Two things make me a quinoa fan - Alzheimer's research and the quinoa salad at Costco. I'm going to talk about Alzheimer's research first, so, if you would rather skip that, go directly to the last paragraph.
Last week, an article was published in Aging, a respected research periodical, in which UCLA researchers announced the results of a study showing for the first time a reversal of memory loss. If you haven't been following this issue, memory loss is almost impossible to stop and has been completely impossible to reverse. For the first time, the UCLA program showed an ability to reverse symptoms. What did they do? Everything they could to improve the test subjects' health.
Most scientific studies focus on one variable, manipulate that and document any changes. The UCLA study changed everything, from adding vitamins to encouraging tooth flossing, to adding an hour of exercise 4-6 times per week. Among these changes was a dietary reduction in simple carbohydrates. An article about the study specifically mentioned that test subjects substituting quinoa for rice.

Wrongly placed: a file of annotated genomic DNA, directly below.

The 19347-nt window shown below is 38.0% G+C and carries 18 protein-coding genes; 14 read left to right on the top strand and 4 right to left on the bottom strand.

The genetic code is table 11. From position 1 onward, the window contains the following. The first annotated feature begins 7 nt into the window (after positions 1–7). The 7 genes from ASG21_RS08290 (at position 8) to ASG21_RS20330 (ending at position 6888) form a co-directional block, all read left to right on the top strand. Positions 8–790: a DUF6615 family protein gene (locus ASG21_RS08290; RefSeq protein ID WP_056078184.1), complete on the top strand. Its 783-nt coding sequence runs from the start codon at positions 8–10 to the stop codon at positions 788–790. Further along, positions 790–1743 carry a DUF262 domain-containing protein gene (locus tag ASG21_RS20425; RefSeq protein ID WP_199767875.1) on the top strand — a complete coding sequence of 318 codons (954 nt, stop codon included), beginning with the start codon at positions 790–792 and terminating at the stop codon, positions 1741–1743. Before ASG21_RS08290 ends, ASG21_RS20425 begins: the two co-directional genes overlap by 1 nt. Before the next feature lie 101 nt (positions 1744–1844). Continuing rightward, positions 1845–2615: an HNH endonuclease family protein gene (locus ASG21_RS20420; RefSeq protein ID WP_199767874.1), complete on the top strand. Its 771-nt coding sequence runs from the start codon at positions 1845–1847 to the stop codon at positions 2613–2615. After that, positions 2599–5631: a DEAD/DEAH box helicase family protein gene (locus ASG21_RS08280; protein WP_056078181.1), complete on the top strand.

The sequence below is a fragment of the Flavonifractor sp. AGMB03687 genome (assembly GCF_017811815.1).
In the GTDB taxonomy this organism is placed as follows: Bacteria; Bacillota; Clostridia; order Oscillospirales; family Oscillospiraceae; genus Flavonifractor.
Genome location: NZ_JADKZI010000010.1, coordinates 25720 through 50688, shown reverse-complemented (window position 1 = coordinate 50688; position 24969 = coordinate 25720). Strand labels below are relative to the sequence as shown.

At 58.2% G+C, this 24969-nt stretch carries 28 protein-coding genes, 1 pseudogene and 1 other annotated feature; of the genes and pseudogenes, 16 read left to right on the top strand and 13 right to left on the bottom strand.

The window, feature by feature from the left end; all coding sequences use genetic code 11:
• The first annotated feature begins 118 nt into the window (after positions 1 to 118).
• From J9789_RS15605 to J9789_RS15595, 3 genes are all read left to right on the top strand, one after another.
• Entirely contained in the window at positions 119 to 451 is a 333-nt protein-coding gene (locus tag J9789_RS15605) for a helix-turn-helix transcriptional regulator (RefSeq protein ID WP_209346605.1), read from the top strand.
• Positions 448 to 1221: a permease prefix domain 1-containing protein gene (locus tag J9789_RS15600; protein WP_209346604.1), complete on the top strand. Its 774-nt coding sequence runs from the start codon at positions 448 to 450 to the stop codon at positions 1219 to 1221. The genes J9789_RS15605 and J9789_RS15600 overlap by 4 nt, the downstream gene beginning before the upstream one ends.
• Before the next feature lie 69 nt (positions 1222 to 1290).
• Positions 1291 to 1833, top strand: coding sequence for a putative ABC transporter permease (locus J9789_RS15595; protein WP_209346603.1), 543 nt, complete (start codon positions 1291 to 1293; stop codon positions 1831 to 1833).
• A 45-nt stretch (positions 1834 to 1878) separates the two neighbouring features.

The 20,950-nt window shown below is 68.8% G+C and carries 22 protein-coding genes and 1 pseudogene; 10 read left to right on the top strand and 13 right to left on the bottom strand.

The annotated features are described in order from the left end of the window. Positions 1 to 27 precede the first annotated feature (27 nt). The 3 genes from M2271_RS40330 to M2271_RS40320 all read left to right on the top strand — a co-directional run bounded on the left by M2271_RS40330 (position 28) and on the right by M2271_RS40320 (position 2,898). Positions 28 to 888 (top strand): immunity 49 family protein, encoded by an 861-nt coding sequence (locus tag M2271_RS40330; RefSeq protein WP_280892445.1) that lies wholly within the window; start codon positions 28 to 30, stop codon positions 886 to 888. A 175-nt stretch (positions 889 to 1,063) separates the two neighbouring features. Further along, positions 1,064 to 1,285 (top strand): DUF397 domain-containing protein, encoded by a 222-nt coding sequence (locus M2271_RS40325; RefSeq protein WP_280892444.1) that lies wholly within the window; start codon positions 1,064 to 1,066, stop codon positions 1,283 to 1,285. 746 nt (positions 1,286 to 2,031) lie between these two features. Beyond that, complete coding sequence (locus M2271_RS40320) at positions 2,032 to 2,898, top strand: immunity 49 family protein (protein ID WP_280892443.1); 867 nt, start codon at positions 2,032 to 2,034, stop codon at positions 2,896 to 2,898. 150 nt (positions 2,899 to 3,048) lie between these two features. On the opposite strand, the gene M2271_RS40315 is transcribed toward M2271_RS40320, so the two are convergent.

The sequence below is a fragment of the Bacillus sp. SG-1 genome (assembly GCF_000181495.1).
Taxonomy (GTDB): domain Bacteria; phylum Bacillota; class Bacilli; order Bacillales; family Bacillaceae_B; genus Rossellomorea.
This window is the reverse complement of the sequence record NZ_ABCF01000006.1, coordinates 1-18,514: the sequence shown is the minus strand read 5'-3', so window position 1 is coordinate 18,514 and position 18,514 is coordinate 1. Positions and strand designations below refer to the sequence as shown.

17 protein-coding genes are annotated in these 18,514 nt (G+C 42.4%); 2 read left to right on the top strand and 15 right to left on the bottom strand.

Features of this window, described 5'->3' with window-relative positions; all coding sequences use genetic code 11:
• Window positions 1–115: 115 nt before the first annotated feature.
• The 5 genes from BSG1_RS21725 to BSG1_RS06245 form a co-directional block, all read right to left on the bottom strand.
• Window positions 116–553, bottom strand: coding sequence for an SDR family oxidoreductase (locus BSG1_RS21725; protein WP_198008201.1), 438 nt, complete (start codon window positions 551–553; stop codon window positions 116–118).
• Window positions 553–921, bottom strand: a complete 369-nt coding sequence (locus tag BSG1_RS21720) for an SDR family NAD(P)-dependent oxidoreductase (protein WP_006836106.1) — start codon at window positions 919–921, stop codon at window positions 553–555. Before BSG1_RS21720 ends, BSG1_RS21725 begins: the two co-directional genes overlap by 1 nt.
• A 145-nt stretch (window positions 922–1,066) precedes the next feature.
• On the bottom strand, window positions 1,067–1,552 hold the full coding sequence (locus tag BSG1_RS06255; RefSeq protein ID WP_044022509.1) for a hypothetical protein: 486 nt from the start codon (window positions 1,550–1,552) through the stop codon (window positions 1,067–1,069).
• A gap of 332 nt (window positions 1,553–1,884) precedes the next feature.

I had been equating quinoa with brown rice or couscous, but after hearing about the UCLA study, I did some resesrch and discovered that quinoa is more of a seed or nut than a refined grain like rice. One cup of quinoa has 26 grams of protein compared to 5 grams in a cup of brown rice or 8 grams in a cup of couscous. Based on this, I've become convinced that quinoa is worth substituting for rice in most recipes. For some time, we've believed that complex carbohydrates are better than simple carbohydrates. Now, a possible connection with brain health makes complex carbohydrates even more attractive.
The Costco Quinoa Salad includes cucumber and red pepper, which add crunchiness, tomatoes, brown rice, and mung beans. The vinaigrette dressing tastes about half vinegar/lemon juice to half oil; the oil is soybean. The quinoa salad is $4.99 a pound and sold in two pound packages.